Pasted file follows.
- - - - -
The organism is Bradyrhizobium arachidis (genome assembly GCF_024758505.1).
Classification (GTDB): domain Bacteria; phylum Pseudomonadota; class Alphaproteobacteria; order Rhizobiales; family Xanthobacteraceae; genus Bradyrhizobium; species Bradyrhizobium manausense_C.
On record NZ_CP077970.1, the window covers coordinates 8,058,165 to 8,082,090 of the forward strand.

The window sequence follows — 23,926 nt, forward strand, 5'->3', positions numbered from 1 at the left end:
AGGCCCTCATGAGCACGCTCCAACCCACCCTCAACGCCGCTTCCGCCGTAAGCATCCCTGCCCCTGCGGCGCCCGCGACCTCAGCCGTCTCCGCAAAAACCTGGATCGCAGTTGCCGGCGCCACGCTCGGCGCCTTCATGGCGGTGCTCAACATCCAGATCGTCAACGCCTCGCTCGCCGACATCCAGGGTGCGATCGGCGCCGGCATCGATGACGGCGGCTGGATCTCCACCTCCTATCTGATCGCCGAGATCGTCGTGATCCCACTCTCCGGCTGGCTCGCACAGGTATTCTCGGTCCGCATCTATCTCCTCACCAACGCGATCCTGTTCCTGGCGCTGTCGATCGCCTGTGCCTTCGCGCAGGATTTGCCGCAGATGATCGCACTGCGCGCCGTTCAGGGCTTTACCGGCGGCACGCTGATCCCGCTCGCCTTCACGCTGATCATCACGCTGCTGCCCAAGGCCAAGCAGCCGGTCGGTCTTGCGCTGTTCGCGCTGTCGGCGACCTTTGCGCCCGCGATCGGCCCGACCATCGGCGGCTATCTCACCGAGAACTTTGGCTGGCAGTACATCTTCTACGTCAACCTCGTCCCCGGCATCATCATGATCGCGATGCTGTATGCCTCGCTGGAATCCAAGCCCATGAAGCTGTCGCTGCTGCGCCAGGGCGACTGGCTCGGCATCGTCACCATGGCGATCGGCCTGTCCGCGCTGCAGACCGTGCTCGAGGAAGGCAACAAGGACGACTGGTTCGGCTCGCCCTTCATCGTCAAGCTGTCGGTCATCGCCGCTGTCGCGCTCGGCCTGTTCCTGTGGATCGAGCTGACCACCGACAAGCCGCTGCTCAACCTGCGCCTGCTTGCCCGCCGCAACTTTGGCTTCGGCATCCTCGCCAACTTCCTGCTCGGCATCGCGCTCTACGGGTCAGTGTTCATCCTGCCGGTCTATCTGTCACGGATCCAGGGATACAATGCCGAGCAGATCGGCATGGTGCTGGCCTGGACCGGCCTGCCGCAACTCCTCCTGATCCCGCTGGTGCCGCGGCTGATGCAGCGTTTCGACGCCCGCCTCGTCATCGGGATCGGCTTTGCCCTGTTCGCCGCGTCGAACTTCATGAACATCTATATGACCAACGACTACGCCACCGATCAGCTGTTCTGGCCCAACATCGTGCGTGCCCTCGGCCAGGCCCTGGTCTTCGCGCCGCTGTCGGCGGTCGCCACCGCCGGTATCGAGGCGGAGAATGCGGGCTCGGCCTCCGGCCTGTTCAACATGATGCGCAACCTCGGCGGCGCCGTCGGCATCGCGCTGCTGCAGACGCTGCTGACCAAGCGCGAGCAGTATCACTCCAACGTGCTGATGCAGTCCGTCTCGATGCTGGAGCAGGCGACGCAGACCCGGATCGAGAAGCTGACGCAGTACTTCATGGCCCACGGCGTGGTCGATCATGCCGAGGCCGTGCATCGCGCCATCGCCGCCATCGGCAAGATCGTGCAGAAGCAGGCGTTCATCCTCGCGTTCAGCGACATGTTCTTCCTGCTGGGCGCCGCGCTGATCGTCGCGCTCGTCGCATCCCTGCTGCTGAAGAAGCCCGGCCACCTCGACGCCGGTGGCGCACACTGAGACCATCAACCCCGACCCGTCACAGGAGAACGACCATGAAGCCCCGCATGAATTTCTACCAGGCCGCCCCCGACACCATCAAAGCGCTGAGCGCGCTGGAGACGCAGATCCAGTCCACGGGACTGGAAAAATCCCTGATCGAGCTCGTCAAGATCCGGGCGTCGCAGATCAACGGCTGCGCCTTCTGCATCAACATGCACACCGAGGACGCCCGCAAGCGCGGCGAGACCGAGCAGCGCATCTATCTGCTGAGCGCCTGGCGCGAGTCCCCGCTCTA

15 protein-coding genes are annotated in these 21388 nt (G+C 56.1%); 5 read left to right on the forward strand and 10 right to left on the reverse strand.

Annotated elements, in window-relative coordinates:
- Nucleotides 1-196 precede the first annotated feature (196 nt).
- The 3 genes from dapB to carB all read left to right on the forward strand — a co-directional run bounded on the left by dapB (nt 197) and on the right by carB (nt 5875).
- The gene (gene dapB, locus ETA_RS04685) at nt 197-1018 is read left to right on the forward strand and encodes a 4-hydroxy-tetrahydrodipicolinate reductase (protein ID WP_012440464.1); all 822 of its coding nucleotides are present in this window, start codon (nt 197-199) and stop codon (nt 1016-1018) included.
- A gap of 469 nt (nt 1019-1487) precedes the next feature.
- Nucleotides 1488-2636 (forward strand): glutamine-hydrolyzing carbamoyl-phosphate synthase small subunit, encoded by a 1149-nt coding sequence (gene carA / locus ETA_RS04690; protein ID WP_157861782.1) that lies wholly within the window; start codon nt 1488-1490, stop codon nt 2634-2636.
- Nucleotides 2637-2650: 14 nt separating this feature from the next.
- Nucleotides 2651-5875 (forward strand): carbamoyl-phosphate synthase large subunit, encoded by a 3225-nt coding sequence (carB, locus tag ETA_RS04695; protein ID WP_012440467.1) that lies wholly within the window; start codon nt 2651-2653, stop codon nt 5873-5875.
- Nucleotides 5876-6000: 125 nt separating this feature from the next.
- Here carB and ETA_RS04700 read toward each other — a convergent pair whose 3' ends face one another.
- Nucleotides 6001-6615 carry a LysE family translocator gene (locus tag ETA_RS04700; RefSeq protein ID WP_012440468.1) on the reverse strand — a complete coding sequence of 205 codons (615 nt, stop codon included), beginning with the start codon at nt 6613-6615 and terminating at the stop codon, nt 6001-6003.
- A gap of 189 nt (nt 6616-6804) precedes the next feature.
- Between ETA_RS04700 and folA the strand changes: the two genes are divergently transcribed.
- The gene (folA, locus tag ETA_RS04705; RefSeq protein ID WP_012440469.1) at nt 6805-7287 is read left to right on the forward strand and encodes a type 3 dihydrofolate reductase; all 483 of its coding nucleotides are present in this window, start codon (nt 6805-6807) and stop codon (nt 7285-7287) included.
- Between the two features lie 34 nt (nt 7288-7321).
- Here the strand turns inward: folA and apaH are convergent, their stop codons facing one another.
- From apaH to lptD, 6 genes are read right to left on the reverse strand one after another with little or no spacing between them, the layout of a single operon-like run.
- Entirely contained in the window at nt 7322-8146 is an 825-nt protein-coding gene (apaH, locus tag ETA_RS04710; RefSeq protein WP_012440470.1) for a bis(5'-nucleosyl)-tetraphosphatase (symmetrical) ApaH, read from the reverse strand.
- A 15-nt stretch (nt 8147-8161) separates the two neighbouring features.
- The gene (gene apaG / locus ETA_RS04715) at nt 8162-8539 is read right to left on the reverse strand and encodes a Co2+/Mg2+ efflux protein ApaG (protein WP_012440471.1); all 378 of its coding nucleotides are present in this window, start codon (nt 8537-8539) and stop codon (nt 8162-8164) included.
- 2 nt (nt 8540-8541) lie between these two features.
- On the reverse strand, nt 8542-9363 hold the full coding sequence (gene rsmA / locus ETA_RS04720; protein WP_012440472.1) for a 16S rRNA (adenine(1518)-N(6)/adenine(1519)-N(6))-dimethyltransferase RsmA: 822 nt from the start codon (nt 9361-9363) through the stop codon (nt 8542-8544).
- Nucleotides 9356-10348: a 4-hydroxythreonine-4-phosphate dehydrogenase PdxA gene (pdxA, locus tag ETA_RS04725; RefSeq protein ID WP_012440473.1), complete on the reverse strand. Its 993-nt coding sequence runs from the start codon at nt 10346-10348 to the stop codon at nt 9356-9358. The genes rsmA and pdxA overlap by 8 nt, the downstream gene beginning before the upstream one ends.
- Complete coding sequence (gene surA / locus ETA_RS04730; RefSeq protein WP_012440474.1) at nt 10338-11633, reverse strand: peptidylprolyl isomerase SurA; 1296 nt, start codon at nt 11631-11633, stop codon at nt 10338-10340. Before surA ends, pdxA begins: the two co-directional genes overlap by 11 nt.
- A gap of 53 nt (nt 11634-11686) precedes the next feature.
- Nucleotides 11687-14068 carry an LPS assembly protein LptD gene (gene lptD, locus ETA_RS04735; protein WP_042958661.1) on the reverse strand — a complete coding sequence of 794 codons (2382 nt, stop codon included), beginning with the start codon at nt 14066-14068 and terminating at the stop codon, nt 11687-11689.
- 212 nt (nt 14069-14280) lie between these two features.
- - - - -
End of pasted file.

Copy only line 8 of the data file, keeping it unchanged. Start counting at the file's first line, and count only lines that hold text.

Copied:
- Nucleotides 1-196 precede the first annotated feature (196 nt).